With increased fitness, your breathing will be less labored. But you can also try out different breathing techniques to help you breathe more efficiently while you're running.
Should You Breathe Through Your Nose or Mouth While Running?
Whether you are beginning your running journey or are an experienced runner, the chances are you've seen conflicting tips about how you should breathe. Some people say that your lungs will not get enough oxygen if you breathe through your nose. Others say that breathing through the mouth can harm your throat. Who is right? Is there a right way to breathe? Let’s take a look at both sides.
The Benefits of Mouth Breathing
Many runners breathe through their mouths because it allows them to take in more air.
Consider your respiratory passageways as if they were a straw. Your nose is a smaller tube, and so it takes in less air. If you use deep belly breathing rather than shallow chest breathing, mouth breathing will enable more air to reach your lungs.
Furthermore, inhaling through your nose may cause clenched jaws and stiffness in facial muscles. If you take a deep breath through your nose now, you’ll experience this sensation. Inhaling through your mouth avoids these problems.
The Benefits of Nose Breathing
Running experts tend to recommend inhaling through your nose and exhaling through your mouth. One good reason for this is that the hairs in the nose help to filter particles out of the air and help to warm the air for a smoother entry into the lungs. Nasal breathing is particularly beneficial when air temperature and humidity are low. People with asthma may also benefit from breathing through their nose while running, as inhaling through their mouth may aggravate their condition.
Skilled runners who incorporate mindfulness in their workouts often adopt nose breathing. It can help to slow down exhalations, making it easier to breathe more thoughtfully. Conscious breathing makes you more aware of where you are and what you're doing. Mindful breathing can keep you present, in the moment. Because you're depleting your body of oxygen, you'll almost certainly feel more tired if you get lost in short, shallow chest breathing. The goal of mindful breathing is to control the narrative between your mind and your body.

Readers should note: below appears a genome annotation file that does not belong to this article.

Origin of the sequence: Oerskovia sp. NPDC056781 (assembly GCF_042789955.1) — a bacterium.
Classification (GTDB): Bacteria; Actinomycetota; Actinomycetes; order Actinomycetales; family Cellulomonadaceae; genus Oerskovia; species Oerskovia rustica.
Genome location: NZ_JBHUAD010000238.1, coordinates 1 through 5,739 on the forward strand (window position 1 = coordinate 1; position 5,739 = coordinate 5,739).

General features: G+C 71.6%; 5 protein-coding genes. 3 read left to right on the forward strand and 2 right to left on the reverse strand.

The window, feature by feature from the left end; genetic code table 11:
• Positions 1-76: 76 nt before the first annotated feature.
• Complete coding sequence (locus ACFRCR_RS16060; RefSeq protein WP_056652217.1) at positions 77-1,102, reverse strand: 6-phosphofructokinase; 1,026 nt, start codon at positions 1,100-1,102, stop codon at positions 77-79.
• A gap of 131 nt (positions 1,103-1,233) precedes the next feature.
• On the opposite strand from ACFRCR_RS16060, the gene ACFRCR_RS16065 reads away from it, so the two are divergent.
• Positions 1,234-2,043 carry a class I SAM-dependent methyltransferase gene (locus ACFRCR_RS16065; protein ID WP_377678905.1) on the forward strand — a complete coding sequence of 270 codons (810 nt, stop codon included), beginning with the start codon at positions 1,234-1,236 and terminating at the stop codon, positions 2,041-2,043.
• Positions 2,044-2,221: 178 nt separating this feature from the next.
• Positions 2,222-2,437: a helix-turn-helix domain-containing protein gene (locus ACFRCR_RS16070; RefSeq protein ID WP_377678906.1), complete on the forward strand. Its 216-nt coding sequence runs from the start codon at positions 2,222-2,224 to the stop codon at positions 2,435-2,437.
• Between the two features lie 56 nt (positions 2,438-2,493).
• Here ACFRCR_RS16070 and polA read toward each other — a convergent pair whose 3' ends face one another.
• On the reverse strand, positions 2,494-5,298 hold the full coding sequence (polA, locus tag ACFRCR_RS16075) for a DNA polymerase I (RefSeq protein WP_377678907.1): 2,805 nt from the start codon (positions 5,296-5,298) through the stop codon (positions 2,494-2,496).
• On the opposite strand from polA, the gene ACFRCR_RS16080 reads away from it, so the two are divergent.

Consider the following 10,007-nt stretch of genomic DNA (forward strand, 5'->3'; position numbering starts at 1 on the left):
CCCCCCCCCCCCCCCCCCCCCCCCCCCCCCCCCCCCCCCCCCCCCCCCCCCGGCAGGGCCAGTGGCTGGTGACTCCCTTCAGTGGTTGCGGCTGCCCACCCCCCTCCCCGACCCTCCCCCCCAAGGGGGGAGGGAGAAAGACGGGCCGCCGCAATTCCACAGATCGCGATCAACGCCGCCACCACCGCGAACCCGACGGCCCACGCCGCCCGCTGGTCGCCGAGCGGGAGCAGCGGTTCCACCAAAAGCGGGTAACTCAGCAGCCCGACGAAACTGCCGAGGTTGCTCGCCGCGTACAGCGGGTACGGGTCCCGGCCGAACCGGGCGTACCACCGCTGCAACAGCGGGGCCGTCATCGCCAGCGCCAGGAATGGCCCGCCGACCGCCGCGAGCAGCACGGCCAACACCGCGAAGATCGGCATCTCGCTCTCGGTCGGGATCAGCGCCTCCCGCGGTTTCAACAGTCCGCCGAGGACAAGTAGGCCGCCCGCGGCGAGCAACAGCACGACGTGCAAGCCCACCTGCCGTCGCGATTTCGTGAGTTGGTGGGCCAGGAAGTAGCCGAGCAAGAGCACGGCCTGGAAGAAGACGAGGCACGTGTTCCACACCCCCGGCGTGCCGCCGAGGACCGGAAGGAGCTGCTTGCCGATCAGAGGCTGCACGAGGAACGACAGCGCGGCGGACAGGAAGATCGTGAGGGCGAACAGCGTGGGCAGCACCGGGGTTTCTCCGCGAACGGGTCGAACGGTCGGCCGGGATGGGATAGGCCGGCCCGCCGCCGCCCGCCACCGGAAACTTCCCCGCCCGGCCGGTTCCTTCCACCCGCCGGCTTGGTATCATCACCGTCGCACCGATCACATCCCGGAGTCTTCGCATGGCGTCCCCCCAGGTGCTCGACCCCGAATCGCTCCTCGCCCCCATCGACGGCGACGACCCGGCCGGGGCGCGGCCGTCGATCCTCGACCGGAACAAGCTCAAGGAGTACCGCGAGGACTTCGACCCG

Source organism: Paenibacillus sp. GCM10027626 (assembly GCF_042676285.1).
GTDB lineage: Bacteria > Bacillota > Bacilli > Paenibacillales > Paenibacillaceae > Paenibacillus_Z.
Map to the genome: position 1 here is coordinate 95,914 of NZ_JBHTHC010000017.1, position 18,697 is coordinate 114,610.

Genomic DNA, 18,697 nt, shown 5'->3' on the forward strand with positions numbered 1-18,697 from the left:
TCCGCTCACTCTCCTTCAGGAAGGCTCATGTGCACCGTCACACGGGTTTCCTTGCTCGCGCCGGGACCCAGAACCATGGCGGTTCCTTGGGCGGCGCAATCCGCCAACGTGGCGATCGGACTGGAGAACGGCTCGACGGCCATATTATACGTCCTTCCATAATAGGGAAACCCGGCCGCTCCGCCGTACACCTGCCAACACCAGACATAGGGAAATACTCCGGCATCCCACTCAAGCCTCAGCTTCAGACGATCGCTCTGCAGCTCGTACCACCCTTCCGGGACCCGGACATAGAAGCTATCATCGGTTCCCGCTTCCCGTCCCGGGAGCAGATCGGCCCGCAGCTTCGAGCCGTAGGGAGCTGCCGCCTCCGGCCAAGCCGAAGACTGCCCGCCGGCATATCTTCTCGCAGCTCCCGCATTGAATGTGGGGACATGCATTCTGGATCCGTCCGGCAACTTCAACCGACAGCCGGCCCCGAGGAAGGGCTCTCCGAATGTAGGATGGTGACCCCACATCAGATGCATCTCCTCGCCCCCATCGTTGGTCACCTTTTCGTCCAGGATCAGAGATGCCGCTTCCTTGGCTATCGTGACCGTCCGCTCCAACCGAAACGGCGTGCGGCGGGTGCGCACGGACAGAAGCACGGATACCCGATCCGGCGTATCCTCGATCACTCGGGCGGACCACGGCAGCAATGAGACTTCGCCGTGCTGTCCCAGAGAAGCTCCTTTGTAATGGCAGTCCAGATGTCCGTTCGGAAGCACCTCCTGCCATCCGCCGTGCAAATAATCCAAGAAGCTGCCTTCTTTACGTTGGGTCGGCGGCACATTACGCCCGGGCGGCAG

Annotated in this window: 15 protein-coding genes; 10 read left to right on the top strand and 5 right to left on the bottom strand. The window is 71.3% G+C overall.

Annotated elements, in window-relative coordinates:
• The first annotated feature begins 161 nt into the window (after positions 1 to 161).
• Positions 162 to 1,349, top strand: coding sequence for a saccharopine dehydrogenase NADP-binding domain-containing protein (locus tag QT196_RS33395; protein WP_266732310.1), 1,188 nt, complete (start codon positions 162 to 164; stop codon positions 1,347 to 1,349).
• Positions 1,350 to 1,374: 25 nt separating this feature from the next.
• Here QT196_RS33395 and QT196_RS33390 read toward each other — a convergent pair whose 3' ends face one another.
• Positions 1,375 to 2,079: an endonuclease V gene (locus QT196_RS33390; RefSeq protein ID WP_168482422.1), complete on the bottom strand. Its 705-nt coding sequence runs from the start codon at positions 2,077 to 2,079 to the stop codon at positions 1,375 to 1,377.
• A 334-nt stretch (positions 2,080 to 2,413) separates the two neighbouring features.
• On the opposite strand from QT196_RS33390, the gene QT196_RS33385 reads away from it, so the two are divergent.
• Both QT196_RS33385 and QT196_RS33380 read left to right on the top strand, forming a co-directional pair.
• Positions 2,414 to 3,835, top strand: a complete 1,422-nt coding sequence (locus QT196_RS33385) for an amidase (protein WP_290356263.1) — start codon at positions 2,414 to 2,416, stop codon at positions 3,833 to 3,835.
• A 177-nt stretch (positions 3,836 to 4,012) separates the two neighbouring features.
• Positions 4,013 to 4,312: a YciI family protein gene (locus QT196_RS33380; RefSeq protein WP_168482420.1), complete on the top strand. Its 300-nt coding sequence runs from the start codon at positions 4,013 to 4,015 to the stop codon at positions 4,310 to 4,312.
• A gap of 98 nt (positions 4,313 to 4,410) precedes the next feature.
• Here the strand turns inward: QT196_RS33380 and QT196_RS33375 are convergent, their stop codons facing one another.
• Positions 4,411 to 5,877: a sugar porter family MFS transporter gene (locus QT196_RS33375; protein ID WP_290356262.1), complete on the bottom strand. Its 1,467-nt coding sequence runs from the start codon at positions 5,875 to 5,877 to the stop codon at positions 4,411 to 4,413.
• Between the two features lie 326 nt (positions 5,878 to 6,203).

Combination breathing is a technique that combines nasal breathing with mouth breathing. Very experienced runners often choose this technique because it allows them to get the benefits of both types of breathing while they're running. It takes practice to find the right balance between nasal and mouth breathing, so new runners tend to stick with one or the other until they get used to it.
Tips for Breathing Better While Running
Here are some running tips for breathing better while running that will help you get the most from your workouts.
When you run, the muscles in your upper back, shoulders, and neck tighten, which can result in shallow breaths coming from your chest. The type of deep breathing you want comes from the diaphragm, the muscle that connects the abdomen and the chest.
Deep belly breathing increases the amount of oxygen that enters your lungs, allowing you to run more efficiently because you have more fuel.
Concentrate on breathing deeply into your abdomen while keeping your arms and upper body relaxed. Instead of simply allowing your chest to rise and fall, each breath should cause your stomach to expand and contract. This can help prevent hyperventilation by encouraging slow, deliberate breathing.
You can take in more oxygen and put less stress on your body by breathing in a rhythmic way. We are designed to follow rhythm. That’s why you find your feet tapping when listening to music.
When your foot strikes the ground, the intensity of the impact can put your body under stress. Exhale when your right and left feet hit the ground alternately to avoid muscular imbalances. Rhythmic breathing relieves pressure on your diaphragm and helps to balance the tension of impact on both sides of your body.
As you exhale, follow a 3:2 rhythm that allows you to alternate which foot receives the impact. Exhale for two and inhale for three-foot strikes. A 2:1 pattern may be used if you're running at a quicker pace.
If following a running pattern seems difficult, simply focus on your breathing to achieve a sense of a comfortable rhythm.
Focus on Form
Position your body to allow healthy, efficient breathing, to maximize your breath, and feel at ease when jogging. Maintain proper posture by keeping your head aligned with your spine and not allowing it to dip down or forward. It can help to imagine a string hanging above you and going through the top of your head and down your spine.
Relax your shoulders. Avoid slouching forward or hunching.
Practice Breathing to Improve Your Running and Your Life
You can enhance your breathing patterns while running if you build your breathing skills. These simple techniques can assist you with breathing efficiently and running to your maximum capacity. Aim to run at a pace that allows you to breathe comfortably without gasping for air. You are better off running efficiently and steadily than getting yourself into an oxygen-depleted state.
Make it a habit to pay attention to your breathing; and not only while you're running. Remind yourself to breathe smoothly and evenly, and pay attention to when your breathing becomes irregular. Your breathing may react to different situations or activities throughout the day. This will be an opportunity to improve your breathing control. Improving your breathing will improve your running, but it might also reduce your perception of stress, improve your decision-making, and help you maintain perspective when challenges occur.